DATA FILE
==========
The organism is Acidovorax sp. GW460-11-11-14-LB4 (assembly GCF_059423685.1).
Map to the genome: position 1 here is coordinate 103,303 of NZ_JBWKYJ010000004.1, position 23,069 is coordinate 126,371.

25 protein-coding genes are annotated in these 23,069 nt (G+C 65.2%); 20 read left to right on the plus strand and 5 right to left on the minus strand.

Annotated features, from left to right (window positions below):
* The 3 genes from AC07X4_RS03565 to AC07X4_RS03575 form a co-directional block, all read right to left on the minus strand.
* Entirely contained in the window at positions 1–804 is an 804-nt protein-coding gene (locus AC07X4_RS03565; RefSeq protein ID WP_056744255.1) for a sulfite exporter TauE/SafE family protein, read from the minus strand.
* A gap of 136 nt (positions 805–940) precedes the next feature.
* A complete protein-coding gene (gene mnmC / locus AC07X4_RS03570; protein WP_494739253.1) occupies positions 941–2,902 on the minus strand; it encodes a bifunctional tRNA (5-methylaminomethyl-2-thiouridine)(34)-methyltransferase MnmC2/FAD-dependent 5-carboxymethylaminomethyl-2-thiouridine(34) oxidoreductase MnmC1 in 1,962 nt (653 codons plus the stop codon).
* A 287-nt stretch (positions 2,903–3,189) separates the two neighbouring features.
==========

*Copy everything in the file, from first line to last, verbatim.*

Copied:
The organism is Acidovorax sp. GW460-11-11-14-LB4 (assembly GCF_059423685.1).
Map to the genome: position 1 here is coordinate 103,303 of NZ_JBWKYJ010000004.1, position 23,069 is coordinate 126,371.

25 protein-coding genes are annotated in these 23,069 nt (G+C 65.2%); 20 read left to right on the plus strand and 5 right to left on the minus strand.

Annotated features, from left to right (window positions below):
* The 3 genes from AC07X4_RS03565 to AC07X4_RS03575 form a co-directional block, all read right to left on the minus strand.
* Entirely contained in the window at positions 1–804 is an 804-nt protein-coding gene (locus AC07X4_RS03565; RefSeq protein ID WP_056744255.1) for a sulfite exporter TauE/SafE family protein, read from the minus strand.
* A gap of 136 nt (positions 805–940) precedes the next feature.
* A complete protein-coding gene (gene mnmC / locus AC07X4_RS03570; protein WP_494739253.1) occupies positions 941–2,902 on the minus strand; it encodes a bifunctional tRNA (5-methylaminomethyl-2-thiouridine)(34)-methyltransferase MnmC2/FAD-dependent 5-carboxymethylaminomethyl-2-thiouridine(34) oxidoreductase MnmC1 in 1,962 nt (653 codons plus the stop codon).
* A 287-nt stretch (positions 2,903–3,189) separates the two neighbouring features.